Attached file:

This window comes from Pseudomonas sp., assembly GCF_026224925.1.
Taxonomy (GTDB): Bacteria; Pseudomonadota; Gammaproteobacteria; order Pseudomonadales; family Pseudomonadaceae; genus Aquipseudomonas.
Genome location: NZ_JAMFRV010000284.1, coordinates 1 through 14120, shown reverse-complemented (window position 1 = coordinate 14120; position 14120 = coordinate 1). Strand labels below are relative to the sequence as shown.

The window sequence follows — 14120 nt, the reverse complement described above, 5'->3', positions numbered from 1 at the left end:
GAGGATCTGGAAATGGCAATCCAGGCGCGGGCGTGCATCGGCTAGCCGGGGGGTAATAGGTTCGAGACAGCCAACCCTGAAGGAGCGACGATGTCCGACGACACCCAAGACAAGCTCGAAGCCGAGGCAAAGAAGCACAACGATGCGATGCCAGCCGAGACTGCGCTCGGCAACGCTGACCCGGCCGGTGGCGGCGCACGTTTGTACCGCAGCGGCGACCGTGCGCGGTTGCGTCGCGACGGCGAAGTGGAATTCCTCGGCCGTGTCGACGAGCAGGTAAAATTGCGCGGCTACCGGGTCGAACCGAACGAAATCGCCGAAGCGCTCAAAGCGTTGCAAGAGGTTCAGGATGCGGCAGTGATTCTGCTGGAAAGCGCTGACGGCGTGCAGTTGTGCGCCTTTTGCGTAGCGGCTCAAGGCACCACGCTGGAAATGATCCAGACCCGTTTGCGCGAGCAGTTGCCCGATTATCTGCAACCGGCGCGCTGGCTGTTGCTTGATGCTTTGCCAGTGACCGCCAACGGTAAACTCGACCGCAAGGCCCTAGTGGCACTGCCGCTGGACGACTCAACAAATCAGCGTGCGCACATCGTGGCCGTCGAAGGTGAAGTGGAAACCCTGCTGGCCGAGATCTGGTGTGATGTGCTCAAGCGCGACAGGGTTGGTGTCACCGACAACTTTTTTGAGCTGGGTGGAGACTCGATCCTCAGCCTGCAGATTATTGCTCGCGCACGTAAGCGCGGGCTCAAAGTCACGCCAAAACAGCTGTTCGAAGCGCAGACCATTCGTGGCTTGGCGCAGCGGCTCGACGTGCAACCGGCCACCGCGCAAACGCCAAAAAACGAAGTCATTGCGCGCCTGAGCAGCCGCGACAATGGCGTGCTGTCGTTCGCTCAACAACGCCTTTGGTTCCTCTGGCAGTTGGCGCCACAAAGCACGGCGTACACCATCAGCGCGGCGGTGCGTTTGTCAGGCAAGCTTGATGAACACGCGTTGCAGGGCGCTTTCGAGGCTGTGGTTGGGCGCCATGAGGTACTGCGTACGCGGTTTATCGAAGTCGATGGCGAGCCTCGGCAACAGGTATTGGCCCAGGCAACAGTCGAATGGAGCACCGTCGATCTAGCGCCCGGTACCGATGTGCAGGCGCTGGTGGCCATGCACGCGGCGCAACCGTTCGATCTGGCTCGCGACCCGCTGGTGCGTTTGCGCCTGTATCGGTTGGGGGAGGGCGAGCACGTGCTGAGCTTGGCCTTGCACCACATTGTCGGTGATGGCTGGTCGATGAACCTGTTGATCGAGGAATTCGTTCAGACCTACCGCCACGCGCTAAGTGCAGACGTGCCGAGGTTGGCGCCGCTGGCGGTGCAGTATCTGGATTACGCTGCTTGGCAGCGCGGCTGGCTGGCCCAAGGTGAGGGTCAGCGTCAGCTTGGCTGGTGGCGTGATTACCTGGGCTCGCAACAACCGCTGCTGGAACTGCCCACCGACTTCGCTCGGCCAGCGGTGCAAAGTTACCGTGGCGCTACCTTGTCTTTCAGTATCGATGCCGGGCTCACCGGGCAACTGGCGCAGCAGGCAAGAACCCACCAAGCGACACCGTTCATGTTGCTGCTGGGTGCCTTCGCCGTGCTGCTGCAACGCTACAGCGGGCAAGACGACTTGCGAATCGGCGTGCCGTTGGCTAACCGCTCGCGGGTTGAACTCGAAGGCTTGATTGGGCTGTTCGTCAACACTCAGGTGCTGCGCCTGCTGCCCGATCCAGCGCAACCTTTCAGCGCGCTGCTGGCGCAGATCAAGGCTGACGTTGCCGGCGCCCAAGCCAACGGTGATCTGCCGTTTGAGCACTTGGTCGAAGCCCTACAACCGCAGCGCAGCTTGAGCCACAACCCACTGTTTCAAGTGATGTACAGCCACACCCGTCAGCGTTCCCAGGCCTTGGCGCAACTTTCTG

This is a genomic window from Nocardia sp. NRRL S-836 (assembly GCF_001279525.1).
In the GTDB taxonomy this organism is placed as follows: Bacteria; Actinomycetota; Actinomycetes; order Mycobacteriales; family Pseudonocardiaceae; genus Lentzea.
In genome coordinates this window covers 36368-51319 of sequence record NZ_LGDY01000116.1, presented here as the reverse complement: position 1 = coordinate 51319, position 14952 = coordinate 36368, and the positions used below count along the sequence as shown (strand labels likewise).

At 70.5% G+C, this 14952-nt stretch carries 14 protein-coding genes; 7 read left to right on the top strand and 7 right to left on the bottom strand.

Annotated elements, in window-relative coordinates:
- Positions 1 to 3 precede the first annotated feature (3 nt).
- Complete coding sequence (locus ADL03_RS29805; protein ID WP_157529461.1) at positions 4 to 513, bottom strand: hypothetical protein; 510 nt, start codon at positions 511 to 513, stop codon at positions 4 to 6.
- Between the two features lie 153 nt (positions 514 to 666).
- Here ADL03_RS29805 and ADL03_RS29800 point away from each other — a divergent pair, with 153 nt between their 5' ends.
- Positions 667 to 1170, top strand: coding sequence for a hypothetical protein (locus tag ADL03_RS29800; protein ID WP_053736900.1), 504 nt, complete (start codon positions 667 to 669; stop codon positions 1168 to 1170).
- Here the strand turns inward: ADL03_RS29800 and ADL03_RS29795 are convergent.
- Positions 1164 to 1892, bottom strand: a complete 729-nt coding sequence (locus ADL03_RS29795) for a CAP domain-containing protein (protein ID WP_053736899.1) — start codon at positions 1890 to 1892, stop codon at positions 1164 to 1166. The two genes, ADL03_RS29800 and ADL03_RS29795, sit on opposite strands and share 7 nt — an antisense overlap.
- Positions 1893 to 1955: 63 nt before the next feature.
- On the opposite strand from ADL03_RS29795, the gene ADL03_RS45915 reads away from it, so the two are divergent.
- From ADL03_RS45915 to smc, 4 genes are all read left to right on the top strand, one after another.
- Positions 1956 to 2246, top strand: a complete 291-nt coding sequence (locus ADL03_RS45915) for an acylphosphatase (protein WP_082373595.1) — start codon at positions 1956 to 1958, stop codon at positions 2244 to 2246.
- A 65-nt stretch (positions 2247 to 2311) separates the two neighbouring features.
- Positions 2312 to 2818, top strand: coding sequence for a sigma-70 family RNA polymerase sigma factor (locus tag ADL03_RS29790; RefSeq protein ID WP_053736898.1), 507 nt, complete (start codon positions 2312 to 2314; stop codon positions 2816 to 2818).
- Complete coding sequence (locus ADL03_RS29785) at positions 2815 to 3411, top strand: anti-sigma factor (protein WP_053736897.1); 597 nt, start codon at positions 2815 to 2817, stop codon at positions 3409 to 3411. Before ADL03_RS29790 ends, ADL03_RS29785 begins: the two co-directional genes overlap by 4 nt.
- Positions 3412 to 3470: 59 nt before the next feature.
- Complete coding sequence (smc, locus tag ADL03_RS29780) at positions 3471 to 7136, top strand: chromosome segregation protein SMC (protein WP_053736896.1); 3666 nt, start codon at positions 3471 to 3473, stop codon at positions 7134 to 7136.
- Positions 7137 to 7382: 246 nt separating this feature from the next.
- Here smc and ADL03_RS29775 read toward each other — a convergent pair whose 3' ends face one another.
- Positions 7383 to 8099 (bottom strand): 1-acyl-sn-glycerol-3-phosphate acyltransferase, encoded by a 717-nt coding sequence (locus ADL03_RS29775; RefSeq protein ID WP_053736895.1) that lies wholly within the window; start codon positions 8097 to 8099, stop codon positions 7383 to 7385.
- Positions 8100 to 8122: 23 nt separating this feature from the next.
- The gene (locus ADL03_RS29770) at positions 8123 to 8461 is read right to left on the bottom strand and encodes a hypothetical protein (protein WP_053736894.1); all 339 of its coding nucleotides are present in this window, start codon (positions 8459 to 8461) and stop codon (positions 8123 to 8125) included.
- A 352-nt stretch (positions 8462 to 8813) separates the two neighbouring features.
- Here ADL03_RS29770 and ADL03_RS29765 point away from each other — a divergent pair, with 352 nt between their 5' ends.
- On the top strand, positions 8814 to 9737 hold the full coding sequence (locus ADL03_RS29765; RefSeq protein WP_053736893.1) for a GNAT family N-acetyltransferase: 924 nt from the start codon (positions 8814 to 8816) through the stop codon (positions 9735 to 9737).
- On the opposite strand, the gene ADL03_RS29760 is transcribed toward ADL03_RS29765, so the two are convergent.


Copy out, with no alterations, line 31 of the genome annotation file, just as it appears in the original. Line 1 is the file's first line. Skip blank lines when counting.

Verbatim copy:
- The gene (locus ADL03_RS29770) at positions 8123 to 8461 is read right to left on the bottom strand and encodes a hypothetical protein (protein WP_053736894.1); all 339 of its coding nucleotides are present in this window, start codon (positions 8459 to 8461) and stop codon (positions 8123 to 8125) included.